Insurance companies take cautious approach to driverless cars

Insurance companies take cautious approach to driverless cars

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Excerpted article was written By Jenny Yuen, TORONTO SUN

TORONTO – Driverless cars may be the future, but insurance companies still need to assess their risk.

According to predictions from American insurance broker Aon Plc — recently quoted in the Washington Post — U.S. auto insurance premiums will drop more than 40% once society fully adopts the use of automated vehicles by 2050. In theory, roads will become safer when computers do the driving.

But in Canada, insurance companies are taking a more cautious approach.

“When it comes to driverless cars, insurers will need to assess the risks and determine products and pricing based on those risks,” said Andrew McGrath, spokesman for the Insurance Bureau of Canada.

“Our industry is becoming increasingly information-based, technologically connected and even more globalized. A competitive market sparks innovative products and solutions.”

At the beginning of the year, Ontario became the first province in the country to allow testing of autonomous vehicles. The City of Stratford hopes to be the first live testing ground.

“While testing is underway in Canada, a functional and available driverless car is a ways out on the horizon,” McGrath said. “That being said, the insurance industry is always there to identify new risks and provide the needed coverage. But for now, car manufacturers are racing to improve safety.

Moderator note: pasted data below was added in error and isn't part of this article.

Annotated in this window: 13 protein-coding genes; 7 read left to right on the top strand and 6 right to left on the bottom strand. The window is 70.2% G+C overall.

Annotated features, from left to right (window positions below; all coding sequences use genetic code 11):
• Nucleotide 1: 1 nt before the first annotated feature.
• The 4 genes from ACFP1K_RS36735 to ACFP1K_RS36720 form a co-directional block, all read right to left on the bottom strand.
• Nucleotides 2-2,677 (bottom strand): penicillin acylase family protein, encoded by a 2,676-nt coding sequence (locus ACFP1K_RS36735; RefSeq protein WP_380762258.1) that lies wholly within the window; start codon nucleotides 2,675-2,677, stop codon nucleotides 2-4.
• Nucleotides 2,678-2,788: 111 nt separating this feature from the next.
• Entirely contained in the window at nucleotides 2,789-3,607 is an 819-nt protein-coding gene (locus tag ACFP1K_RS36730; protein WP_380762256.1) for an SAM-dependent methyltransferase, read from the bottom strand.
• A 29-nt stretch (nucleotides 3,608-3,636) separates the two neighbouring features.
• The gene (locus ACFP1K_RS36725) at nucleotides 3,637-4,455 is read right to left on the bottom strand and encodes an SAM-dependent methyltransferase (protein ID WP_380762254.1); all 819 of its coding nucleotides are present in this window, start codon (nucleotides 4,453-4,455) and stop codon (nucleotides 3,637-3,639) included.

“Emerging technologies could lead to ‘zero fatality’ roads,” he added. “We already see high-end vehicles that warn you (when you) drive too close, alert you to vehicles in your blind spot, and even park themselves.”

Released earlier this year, the Insurance Institute of Canada’s report, Automated Vehicles — Implications for the Insurance Industry in Canada, found that over the next decade and into the future, vehicle automation will shift responsibility for collisions to a mix of driver error and vehicle failure.

“The issues emerging as a result of vehicle automation will present many challenges for the insurance industry, regulators, and other stakeholders, largely due to the expected speed of change. Much preparation needs to be completed in a short period of time,” the report states.

Recommendations from the report include informing drivers and other stakeholders about the importance of insurance protection for all vehicles — including driverless cars — and the correlation between the price of insurance coverage and the cost of claims paid.


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